"Kelly, you're beautiful and brilliant. You could have any man on this campus. Ron is just so ordinary."

"Ron is good for me, Brenda. I don't expect you to understand." But then she assuaged my hurt feelings by trying to explain. "He takes me out of myself."

That was the last time Kelly and I talked about anything important. It was practically the last time we talked at all. For the rest of freshman year I might have had a single room, except for intimate, hurtful evidence of her—stockings hung like empty skin on the closet doorknob to dry, bottles of perfume and makeup like a string of amulets across her nightstand—all of it carefully on her side of the room. The next year she roomed with a sorority sister, somebody whom I didn't know and whom I didn't think Kelly knew very well, either.

I was surprised and a little offended to get a wedding invitation. I told myself I had no obligation to go. I went anyway, and cried, and pressed her hand. To this day I'm not sure she knew who I was when I went through the reception line. I spent most of the reception making conversation with Kelly's parents, a gaunt pale woman who looked very much like Kelly and a tall fair robust man. They were proud of their daughter; Ron was a fine young man who would go far in this world. Her father was jocular and verbose; he danced with all the young women, several times with me. Her mother barely said a word, seldom got out of her chair; her smile was like the winter sun.

At the time I didn't know that I'd noticed all that about Kelly's parents. I hadn't thought about them in years, probably had never thought about them directly. But the impressions were all there, ready for the taking. If I'd just paid attention, I might have been warned.

And then I don't know what I would have done.

Since college, Kelly and I had barely kept in touch. For a while I had kept approximate track of her through mutual friends and the alumni newsletter. I moved out West because the dry climate might be better for Daddy's health, got a graduate degree in planning and a job with the Aurora city government. Left Daddy alone too much, then hired a stranger to nurse him so I could live my own life. As if there was such a thing.

From sporadic Christmas cards, I knew that Kelly and her family had lived in various parts of Europe; Ron was an attorney specializing in international law and a high-ranking officer in the military, and his job had something to do with intelligence, maybe the CIA. I knew that they had two sons. In every communication, no matter how brief, Kelly mentioned that she had never worked a day outside the home, that when Ron was away she sometimes went for days without talking to an adult, that her languages were getting rusty except for the language of the country she happened to be living in at the time. It seemed to me that even her English was awkward, childlike, although it was hard to tell from the few sentences she wrote.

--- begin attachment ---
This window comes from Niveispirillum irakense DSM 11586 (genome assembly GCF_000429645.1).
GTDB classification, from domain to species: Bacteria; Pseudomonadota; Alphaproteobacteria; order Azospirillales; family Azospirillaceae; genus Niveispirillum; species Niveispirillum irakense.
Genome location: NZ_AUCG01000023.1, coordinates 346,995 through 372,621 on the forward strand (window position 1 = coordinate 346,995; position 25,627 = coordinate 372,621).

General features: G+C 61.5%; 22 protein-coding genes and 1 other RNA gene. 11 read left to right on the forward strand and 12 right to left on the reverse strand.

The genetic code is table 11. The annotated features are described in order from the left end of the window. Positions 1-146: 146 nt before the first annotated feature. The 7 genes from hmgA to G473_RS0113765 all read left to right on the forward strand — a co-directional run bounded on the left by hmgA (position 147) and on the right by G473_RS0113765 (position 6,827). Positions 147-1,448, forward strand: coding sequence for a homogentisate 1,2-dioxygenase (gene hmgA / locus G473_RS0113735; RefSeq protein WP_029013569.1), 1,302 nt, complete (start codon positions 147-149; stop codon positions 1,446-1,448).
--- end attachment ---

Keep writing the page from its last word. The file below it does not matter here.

Last year I'd received a copy of a form Christmas letter, run off on pale green paper with wreaths along the margin, ostensibly composed by Ron. It was so eloquent and interesting and grammatically sophisticated that at first I was a little shocked. Then I decided—with distaste, but also with a measure of relief that should have been a clue if I'd been paying attention—that Kelly must still be ghost-writing.

For some reason, I'd kept that letter, though as far as I could remember I hadn't answered it. After Kelly's call, I'd pulled it out and re-read it. The letter described the family's travels in the Alps; though it read like a travel brochure, the prose was competent and there were vivid images. It outlined the boys' many activities and commented, "Without Kelly, of course, none of this would be possible." It mentioned that Kelly had been ill lately, tired: "The gray wet winters of northern Europe really don't agree with her. We're hoping that some of her sparkle will return when we move back home."

I'd thought there was nothing significant in that slick, chatty, green-edged letter. I'd been wrong.

Kelly's house was very orderly and close and clean. She led me down a short hallway lined with murky photographs of people I didn't think I knew, into a living room where a fire crackled in a plain brick fireplace and not a speck of ash marred the dappled marble surface of the hearth. Heavy maroon drapes were pulled shut floor to ceiling, and all the lights were on; the room was stifling.

Startled and confused, I paused in the arched doorway while Kelly went on ahead of me. I saw her pull the white fur jacket closer around her, as if she were cold.

"We haven't lived here very long," she said over her shoulder. She was apologizing, but I didn't know what for.

"It's nice," I said, and followed her into the nightlike, winterlike room.

She gestured toward a rocker-recliner. "Make yourself at home."

I sat down. Though the chair was across the room, the part of my body which faced the fire grew hot in a matter of seconds, and I had started to sweat. Kelly pulled an ottoman nearly onto the hearth and huddled onto it hugging her knees.

I was quickly discomfited by the silence between us, through which I could hear her labored breathing and the spitting of the fire. "How long have you lived here?" I asked, to have something to say.

"Just a few months. Since the first of April." So she knew it was summer.